Mathematical constant Archimedes = Θ = 2 π = 6.2831853…

My book Conquest of the Plane (COTP) uses Θ = 2 π = 6.2831853…. My proposal in supplement to COTP is to use the name “Archimedes” for this particular symbol (“capital theta” with such assigned value). It will be a new mathematical constant.

One Archimedes thus is the circumference of a circle with radius 1. Another relevant format is 1 / Θ = 0.15915494… When you take a circle with a radius of about 16 cm then the circumference will be about 1 meter. A circle with radius r has circumference C = r Θ and surface S = r 2 Θ / 2.

In wikipedia (today 2012-02-17) we can read that π is already called “Archimedes’ constant”. However, we commonly speak about “pi” and not about “Archimedes”. Thus the name is free to use as the name of Θ.

There is some momentum in the USA to use tau, thus τ = 2 π. Bob Palais (2001) originated the idea but used an own new symbol (pi with three legs like m), Peter Harremoes and Michael Hartl convinced him to use tau, and Vi Hart has a presentation on YouTube. One argument is that tau refers to “turn” or Greek “tornos”.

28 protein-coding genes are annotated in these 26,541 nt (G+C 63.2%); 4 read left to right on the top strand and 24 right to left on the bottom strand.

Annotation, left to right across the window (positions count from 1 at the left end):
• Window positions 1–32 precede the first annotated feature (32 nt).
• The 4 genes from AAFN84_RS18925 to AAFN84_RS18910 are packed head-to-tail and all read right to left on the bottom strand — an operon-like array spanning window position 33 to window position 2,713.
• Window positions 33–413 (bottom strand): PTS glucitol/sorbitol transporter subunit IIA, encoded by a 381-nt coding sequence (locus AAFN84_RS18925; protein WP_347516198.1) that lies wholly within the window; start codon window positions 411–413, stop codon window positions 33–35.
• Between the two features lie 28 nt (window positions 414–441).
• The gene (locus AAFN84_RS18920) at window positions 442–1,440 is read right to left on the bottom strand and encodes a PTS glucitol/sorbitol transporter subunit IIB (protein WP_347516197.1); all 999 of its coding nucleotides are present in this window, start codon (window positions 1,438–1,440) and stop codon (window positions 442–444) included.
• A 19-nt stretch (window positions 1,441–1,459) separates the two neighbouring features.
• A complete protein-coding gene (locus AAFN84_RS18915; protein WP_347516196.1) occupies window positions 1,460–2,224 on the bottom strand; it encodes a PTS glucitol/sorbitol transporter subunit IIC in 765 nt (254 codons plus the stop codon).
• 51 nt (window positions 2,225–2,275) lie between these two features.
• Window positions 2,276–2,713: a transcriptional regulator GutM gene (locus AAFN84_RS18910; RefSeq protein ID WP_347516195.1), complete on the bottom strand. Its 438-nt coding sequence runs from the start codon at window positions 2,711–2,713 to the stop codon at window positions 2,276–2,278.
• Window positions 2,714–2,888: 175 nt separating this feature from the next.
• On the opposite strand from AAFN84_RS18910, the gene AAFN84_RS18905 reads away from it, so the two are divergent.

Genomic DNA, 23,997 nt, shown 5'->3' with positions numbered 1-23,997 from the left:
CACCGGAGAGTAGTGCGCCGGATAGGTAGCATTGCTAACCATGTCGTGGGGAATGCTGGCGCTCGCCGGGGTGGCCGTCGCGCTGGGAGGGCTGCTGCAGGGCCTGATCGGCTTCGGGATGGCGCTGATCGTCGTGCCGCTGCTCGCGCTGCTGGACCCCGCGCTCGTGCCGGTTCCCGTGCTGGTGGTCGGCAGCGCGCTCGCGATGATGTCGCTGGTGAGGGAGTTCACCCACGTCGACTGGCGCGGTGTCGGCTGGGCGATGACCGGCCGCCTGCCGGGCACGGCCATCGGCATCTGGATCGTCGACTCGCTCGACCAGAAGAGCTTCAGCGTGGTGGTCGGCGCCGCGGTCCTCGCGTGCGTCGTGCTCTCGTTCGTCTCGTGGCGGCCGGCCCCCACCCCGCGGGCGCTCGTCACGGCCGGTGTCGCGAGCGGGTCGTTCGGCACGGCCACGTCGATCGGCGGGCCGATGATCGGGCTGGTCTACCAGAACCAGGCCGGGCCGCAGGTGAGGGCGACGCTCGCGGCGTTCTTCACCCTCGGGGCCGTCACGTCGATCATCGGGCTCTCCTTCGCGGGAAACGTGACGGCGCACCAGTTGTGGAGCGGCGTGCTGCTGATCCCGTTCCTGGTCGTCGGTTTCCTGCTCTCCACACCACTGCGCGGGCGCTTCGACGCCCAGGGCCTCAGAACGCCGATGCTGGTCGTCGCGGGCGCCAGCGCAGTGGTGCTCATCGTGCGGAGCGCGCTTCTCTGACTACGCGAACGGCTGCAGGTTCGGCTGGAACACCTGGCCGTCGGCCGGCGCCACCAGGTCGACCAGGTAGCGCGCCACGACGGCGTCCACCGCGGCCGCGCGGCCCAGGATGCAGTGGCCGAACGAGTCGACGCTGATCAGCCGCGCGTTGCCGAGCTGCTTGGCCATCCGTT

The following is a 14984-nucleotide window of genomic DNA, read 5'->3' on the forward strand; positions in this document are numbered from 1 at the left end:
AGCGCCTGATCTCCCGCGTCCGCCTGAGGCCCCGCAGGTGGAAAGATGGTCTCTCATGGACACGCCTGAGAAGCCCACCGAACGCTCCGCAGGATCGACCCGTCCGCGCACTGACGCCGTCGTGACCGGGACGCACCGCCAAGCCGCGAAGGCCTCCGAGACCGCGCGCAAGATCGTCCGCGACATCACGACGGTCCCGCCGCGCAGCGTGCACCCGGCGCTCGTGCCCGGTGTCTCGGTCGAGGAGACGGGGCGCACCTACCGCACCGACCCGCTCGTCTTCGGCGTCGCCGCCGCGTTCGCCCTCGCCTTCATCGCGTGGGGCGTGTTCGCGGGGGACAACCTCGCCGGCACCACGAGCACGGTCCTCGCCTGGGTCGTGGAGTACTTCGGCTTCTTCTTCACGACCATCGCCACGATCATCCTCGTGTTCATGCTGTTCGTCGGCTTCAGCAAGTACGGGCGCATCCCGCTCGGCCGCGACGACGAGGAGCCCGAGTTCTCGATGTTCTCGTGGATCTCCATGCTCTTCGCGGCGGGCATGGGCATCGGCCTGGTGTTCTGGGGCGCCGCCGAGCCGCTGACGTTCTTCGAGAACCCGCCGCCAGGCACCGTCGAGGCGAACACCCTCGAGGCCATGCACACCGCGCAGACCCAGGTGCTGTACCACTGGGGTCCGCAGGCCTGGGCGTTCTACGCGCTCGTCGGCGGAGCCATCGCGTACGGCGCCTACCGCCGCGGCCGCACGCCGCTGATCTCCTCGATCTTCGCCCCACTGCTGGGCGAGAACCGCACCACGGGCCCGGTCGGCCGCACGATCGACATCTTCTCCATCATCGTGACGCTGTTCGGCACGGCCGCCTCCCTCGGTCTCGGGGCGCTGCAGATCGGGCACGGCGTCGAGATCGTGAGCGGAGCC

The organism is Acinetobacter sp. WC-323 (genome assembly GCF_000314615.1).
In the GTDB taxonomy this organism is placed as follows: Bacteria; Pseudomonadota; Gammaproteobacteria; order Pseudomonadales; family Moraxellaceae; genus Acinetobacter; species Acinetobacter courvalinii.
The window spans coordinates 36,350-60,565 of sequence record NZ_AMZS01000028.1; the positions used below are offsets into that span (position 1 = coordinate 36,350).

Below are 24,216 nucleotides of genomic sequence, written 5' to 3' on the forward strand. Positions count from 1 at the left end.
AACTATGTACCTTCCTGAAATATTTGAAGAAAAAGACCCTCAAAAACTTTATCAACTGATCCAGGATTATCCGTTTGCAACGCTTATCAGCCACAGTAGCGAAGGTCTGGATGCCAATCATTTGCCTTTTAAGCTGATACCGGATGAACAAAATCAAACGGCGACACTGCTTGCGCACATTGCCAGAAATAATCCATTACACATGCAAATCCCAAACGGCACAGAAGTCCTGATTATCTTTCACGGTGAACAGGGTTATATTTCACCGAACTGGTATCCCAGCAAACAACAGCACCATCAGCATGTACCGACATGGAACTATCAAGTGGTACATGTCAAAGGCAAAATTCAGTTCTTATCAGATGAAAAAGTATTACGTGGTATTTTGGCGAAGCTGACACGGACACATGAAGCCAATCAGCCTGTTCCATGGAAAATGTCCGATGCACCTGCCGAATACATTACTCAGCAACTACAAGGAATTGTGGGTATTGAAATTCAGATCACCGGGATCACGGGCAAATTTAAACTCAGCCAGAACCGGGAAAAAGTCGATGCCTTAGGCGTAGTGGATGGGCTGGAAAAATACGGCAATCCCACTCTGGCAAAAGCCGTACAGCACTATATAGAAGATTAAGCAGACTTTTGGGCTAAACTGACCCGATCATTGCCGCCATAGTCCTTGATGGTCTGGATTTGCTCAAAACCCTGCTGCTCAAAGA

However, turns are counted along the unit circumference cirkel C = 1 and not along the unit (radius) circle r = 1. Thus this association of tau would be confusing. Also, there is not much difference in writing r or τ. This can create a lot of confusion in handwriting, doing homework or checking exams.

Independently from Bob Palais I also came up with the idea that 2 π is the proper unit of account. Looking at the various symbols available on the keyboard I rejected tau because of the similarity to r, and settled for Θ since it neatly looks like a circle. I wasn’t quite happy with its uninformative name Theta but we had that also with pi or “meter”. Vi Hart pointed out that lower case theta is often used for angles which causes the problem of “theta Theta”. This disappears when we use “Archimedes”.

The proposal is to take the plane itself as the unit of account for angles. We know how to cut up a pie in those pointy bits radiating from the center, and we can do the same with the whole plane, getting a half plane, a quarter plane, etcetera. All those pointy bits add up to 1 plane. When we make circles we can find one with a circumference of 1 by which we can measure the angles. Comparing circles, the Archimedes unit shows up as a proportionality factor.

We need empirical tests whether this indeed works out better for students.

Unit circumference circle =
Angular circle
Unit radius circle =
Unit circle
C = 1
r = 1 / Θ
angles α, β
functions Xur and Yur
C Θ
r = 1
arcs φ = α Θ and ψ = β Θ
functions Cos and Sin

See COTP page 41. Here Xur[α] = Cos[α Θ]. Angles can be measured by arcs or possibly be identified by them. It helps to separate the notions somewhat by putting emphasis on angles on the angular circle and arcs on the unit circle.

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